When we travel through life connected to others, things change. The quality of that change, the paths that change takes us on are dependent upon those with whom we connect.
 
Humans are by nature social beings. That doesn’t mean we all love to be in a swarm of people. It doesn’t mean we all have social skills at the same “normal” level (whatever that may mean to you).
 
We need social interaction to maintain our emotional, physical and spiritual wellbeing. Your personal setting may be different from mine.

Connections of generations

Many years ago it was common to live near an extended family. Grandparents, infants and everyone in-between lived nearby if not together. For many today this is not true.
 
But, there is reason to hope. We connect with others in and around us in our neighborhood, our community. There is a growing movement of intergenerational programs.
 

Music to connect generations

Music is something we can do alone. Yet choirs, bands, small groups are the norm. These groups provide us an opportunity to connect with others. Participants may be similar or different from us.
 
Often these intergenerational groups involve music. Preschool and seniors have been one these paths. (In fact, you’ll find many ideas and resources among these posts.) Intergenerational choirs of teens or college students with older adults are another.
 
These groups provide for cross-age interactions. Research from these groups shows improve cross-age attitudes.
 

Roadblocks to intergenerational music

Proximity and schedules can be roadblocks to these connections.
 
Finding others outside our place of residence may limit our access. How do we get there? How long will it take? Is the place we are meeting friendly to someone my age or with my abilities?
 
In a society full of people being busy, scheduling is another issue. Doctors appointments, transportation schedules, school hours, … the list of potential issues grows.
 
Is there another option?

Removing the roadblocks to connections

Online and virtual interactions may not replace face-to-face interactions. They can serve as supplement or support to

Online and virtual interactions may not replace face-to-face interactions. They can serve as supplement or support to connecting people.
 
Belgrave and Kewon conducted a pilot study (1). They created choral collaboration between older adults (ages 61-79) and youths (ages 9-14). All participants were in choral groups.
 
This was a “4-week distance-based intergenerational program that consisted of:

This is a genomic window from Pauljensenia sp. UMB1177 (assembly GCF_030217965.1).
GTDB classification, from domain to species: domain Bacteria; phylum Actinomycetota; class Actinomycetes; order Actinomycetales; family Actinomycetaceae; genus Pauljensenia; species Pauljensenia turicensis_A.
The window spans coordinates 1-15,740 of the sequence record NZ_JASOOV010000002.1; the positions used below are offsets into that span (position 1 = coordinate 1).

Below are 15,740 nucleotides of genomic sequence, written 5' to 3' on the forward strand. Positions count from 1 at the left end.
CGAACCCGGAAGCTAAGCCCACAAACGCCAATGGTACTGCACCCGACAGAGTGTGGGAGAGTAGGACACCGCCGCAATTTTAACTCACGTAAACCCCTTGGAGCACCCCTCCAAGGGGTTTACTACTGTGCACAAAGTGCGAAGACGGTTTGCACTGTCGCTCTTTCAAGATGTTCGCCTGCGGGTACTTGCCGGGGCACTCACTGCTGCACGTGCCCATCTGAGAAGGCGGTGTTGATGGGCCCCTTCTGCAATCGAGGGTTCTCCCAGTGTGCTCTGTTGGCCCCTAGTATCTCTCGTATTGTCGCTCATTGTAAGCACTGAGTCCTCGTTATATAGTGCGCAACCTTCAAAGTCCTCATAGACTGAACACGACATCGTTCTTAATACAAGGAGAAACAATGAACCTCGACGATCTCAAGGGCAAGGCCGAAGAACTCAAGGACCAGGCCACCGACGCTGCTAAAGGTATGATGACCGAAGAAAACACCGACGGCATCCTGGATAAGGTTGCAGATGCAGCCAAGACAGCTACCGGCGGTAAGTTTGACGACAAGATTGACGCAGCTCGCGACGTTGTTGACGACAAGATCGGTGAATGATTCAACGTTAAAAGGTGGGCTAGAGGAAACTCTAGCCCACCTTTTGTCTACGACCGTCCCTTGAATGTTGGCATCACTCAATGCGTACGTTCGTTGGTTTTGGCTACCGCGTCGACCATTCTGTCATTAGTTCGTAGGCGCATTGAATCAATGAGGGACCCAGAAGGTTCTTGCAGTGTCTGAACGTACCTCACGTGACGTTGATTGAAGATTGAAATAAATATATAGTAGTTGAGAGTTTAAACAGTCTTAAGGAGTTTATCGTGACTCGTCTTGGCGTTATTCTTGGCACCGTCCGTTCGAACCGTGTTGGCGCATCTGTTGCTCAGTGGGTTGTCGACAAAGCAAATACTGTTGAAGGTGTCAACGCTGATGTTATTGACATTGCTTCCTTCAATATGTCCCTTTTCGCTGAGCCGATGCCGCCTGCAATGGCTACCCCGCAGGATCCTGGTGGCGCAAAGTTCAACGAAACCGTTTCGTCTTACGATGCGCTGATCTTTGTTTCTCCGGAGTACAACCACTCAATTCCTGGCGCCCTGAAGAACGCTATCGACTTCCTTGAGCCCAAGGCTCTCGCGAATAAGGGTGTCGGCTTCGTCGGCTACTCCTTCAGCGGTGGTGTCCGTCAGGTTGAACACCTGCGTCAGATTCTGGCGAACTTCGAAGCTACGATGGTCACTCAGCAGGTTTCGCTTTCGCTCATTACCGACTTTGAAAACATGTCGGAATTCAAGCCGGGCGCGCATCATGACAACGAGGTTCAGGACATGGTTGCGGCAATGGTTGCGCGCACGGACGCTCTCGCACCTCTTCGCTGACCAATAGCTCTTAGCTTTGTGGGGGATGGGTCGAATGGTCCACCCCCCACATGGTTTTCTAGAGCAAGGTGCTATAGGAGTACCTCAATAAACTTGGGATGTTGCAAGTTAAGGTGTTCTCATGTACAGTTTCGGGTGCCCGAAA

• (a) two group “virtual” exchanges,
  • (b) two reflective journals related to the “virtual” exchanges,
  • (c) an in-person half-day music-therapy intergenerational workshop, and
  • (d) a joint performance.”
 
The findings suggest that music therapists can foster cross-age interactions. Using this format, relationships between generations can be formed.

What can I do with this information?

Much depends upon situation and resources. The study points to potentials but not specifics.
 
Based upon this information and personal experience, here are some considerations.

Family members can:

  • Make use of virtual technology when available between family visits.
  • Share favorite music with each other.
  • Take part in sharing songs when you are visiting in person.

Facilities/community groups can:

  • Provide training and support to those wanting to learn to use computers. Being sure this is done in a safe, appropriate, HIPPA compliant way is important.
  • Offer opportunities to create music together across generations and abilities. A performance need not be the target.
  • Consider being a part of further studies that explore and deepen this information

Music therapists can:

  • Make facilities and groups aware of your availability to be a part of community music making.
  • Learn more about using technology as a part of this process.
  • Consider being a part of further studies that explore and deepen this information.

Remember, when we travel through life connected to others, things change. We can all be a part of connected living across abilities and ages. Maybe it is reaching to a neighbor. Maybe it is asking to be connected to others.

Be a part of making quality changes. Be a part of forging paths that connect people. Your quality of life may depend upon it!

Want to be connected to resources for intergenerational groups? Check out Session Cafe membership to access even more support and session starters.Yes, I want more intergenerational support!  
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  1. Belgrave MJ and Keown DJ (2018) Examining Cross-Age Experiences in a Distance-Based Intergenerational Music Project: Comfort and Expectations in Collaborating With Opposite Generation Through “Virtual” Exchanges. Front. Med. 5:214. doi: 10.3389/fmed.2018.00214